After this week’s revelation that Condé Nast International had banned the work of photographer Terry Richardson from its glossy magazines, the designer Prabal Gurung began to consider the fact he had long been aware of the allegations that Richardson was sexually abusive towards models.
After The Washington Post ran a story questioning the industry’s long silence and its better-late-than-never disavowal of Richardson, Gurung tried to understand his own culpability. In an Instagram post, he wrote: “I knew the truth. I shared it on my Facebook, retweeted some articles and followed the ‘slactivism’ route (of which we all are guilty) but never truly engaged in the conversation. Never spoke up. So why, when so many of us know the same horrific truth, does it take us so long to get here?”
It is important that we hold everyone accountable who worked with Terry Richardson. Not to shame them, but to understand the intention & motive behind their decision to turn a blind eye to his horrific actions. Clearly they cannot say they didn’t know, because we all knew. Every publication who hired him, every stylist who worked with him, every agency who sent models on his shoot, even the UPS delivery man knew. And I knew too. I have to admit that I heard the stories. I always knew them to be more than just rumours or industry gossip. While I never directly worked with him for one of my own shoots, I knew the truth. I shared it on my Facebook, retweeted some articles and followed the “slactivism” route (of which we all are guilty) but never truly engaged in the conversation. Never spoke up. So why, when so many of us know the same horrific truth, does it take us so long to get here? It might give us an insight into this world of fashion, that we love so much. It might teach us something about our hunger for power, money, chasing the cool, our lack of courage and above all human failings. And while this ban can be masked as a semblance of progress, it does feel too little too late. Too late for the women who felt threatened, violated and scared. To look forward, and advocate for real change, we need to ask each other and ourselves— How can we build better, stronger communities? How did we foster such a hostile environment, and why do we continue to follow a herd mentality even when we know better? Once we truly dissect and understand this, only THEN we can possibly be free of repeating the same mistake.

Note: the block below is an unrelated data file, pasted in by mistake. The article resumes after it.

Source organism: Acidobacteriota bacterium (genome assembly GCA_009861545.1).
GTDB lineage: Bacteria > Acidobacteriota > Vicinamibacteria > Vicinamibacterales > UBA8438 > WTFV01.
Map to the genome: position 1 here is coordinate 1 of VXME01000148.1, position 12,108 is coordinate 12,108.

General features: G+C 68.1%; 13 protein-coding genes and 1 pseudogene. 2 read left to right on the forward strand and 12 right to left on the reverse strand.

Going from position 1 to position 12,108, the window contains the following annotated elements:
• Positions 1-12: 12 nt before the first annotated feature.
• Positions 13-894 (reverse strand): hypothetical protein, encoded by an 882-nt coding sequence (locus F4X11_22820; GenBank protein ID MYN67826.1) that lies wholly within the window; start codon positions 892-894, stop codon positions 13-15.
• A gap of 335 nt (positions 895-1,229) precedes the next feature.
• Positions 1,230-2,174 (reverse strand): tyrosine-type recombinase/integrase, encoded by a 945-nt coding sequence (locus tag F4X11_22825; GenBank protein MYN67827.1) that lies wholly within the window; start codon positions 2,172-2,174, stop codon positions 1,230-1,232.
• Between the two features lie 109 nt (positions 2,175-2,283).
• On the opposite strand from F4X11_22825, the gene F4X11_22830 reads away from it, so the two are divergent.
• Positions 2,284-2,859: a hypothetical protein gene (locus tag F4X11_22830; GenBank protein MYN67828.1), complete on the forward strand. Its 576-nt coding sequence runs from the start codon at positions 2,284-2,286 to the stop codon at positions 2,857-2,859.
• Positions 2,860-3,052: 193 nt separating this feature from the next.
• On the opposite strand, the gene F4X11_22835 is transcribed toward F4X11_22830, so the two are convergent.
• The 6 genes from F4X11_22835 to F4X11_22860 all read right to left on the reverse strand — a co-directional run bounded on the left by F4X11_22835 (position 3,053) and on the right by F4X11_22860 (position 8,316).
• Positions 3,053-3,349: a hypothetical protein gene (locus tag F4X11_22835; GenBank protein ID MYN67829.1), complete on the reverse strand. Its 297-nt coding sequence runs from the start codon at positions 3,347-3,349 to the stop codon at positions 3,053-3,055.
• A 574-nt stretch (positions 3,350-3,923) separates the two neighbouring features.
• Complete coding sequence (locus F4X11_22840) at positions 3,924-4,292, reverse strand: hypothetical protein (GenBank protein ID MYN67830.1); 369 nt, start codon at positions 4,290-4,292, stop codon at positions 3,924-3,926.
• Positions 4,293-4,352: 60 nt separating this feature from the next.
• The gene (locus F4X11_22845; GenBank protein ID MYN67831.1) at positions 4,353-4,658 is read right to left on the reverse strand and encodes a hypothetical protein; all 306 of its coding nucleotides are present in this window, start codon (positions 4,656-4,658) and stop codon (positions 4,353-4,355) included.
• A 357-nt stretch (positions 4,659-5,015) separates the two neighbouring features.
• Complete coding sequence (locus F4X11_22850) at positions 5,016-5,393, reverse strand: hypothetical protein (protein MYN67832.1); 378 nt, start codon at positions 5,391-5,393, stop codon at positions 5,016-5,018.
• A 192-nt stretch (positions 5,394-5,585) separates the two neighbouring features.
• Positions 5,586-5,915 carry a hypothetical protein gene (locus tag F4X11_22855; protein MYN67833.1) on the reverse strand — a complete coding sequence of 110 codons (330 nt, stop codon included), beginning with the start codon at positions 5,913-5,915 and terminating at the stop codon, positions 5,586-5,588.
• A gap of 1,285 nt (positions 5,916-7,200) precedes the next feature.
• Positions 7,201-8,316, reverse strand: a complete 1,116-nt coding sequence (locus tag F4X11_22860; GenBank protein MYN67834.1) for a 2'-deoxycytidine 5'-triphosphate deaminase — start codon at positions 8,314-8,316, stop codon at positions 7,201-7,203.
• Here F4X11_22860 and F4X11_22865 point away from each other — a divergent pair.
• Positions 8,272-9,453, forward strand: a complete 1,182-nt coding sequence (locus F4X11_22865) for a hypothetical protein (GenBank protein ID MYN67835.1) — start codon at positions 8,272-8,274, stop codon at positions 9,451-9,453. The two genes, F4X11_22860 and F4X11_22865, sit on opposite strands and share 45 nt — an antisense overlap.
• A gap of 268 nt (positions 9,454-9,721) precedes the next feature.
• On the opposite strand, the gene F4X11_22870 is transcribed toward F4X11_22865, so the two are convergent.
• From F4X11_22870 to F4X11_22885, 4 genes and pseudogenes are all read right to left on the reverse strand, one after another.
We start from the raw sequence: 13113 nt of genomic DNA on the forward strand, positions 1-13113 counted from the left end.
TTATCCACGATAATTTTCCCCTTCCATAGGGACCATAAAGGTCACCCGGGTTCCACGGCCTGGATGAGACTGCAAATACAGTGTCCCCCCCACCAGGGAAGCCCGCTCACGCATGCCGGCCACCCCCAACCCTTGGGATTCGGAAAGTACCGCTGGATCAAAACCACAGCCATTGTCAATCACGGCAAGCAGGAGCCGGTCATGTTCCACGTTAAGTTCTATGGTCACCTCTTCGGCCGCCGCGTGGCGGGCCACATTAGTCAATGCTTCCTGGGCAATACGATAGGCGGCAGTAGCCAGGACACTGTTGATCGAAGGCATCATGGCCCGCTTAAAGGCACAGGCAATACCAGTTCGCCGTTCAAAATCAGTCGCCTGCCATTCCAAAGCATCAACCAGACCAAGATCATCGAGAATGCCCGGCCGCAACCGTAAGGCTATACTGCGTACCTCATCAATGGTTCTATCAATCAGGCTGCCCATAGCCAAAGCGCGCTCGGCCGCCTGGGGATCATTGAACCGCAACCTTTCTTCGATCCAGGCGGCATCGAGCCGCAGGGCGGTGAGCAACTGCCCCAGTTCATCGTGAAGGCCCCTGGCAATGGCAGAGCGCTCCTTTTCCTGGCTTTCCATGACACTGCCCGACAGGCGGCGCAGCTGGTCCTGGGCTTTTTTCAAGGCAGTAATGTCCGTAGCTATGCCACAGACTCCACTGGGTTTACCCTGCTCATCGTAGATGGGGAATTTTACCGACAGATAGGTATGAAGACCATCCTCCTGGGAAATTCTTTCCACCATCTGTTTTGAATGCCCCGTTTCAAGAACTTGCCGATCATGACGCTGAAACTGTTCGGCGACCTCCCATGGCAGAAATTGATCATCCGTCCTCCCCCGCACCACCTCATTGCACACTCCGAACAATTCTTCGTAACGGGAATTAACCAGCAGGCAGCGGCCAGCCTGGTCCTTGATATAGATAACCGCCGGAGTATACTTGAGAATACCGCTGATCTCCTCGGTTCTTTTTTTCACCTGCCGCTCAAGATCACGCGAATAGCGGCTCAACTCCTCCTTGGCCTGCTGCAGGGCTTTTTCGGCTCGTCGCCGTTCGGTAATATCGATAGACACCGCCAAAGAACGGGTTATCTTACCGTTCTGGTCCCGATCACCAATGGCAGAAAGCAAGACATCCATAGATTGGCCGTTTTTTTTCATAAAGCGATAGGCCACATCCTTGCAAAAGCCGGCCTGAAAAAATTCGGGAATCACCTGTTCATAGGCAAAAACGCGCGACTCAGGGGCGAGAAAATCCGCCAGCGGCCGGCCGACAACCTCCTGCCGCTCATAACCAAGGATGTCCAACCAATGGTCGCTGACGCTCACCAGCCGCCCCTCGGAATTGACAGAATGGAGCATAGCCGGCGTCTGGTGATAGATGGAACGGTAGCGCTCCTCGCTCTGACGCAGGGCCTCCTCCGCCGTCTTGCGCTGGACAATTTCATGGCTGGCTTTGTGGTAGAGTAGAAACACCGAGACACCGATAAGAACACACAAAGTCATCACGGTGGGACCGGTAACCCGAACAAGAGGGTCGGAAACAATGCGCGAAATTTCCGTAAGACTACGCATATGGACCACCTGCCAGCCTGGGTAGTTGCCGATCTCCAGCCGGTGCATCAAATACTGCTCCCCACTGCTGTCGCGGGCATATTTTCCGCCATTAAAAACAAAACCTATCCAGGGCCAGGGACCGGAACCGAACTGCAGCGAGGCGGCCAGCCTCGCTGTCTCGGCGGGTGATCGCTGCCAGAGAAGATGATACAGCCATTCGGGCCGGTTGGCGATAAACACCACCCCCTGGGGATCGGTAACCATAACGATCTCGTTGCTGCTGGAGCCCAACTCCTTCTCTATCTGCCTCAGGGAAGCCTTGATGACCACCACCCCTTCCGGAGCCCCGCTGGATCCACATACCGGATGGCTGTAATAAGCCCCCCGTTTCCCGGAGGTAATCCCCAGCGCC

Gurung has a history of speaking up on issues well beyond fashion trends, from diversity in all its iterations to discrimination. He established a charitable foundation to help rebuild his native Nepal after its devastating earthquake in 2015. Yet even though he’d heard the allegations against Richardson for years, he did nothing of substance.
“We can be guilty of posting something [online] and feeling like we’ve done our deed,” Gurung told the Post. “It’s just not in fashion; it’s in any field. How many of us are brave enough to go out on our own and speak the truth? We operate on the idea of wanting to belong.”
He added: “I, too, am part of the problem.”
Fashion, he says, is supposed to be about encouraging radical new ideas and up-ending tradition. “But oftentimes it’s not,” Gurung noted. “How many of us are really radical? And I’m including myself.”
There’s a tendency to trivialize the impact of his industry. We’re not curing cancer: It’s just fashion! Instead of taking a risk, there’s a fear of ruffling feathers. A fear of being first or being out of the norm or being perceived as that buzz-kill of a person who’s always on a soap box, he says. What drives that psychology? Gurung wonders if it’s borne out of the belief that the fashion industry is an exclusive club with a limited number of memberships.
“We’ve created this whole myth with fashion,” Gurung said. “There’s this fear that only a select few can sit at this table and the rest of you can’t.”
That’s changing. Fashion has begun welcoming a broader array of people into its ranks. And perhaps the knowledge that fashion has room for more dreamers, storytellers and innovators, will make those folks more willing to stand out by speaking up. “We as human beings are very afraid of confrontation,” Gurung says. “I always believe confrontation results in dialogue and that leads to solutions.”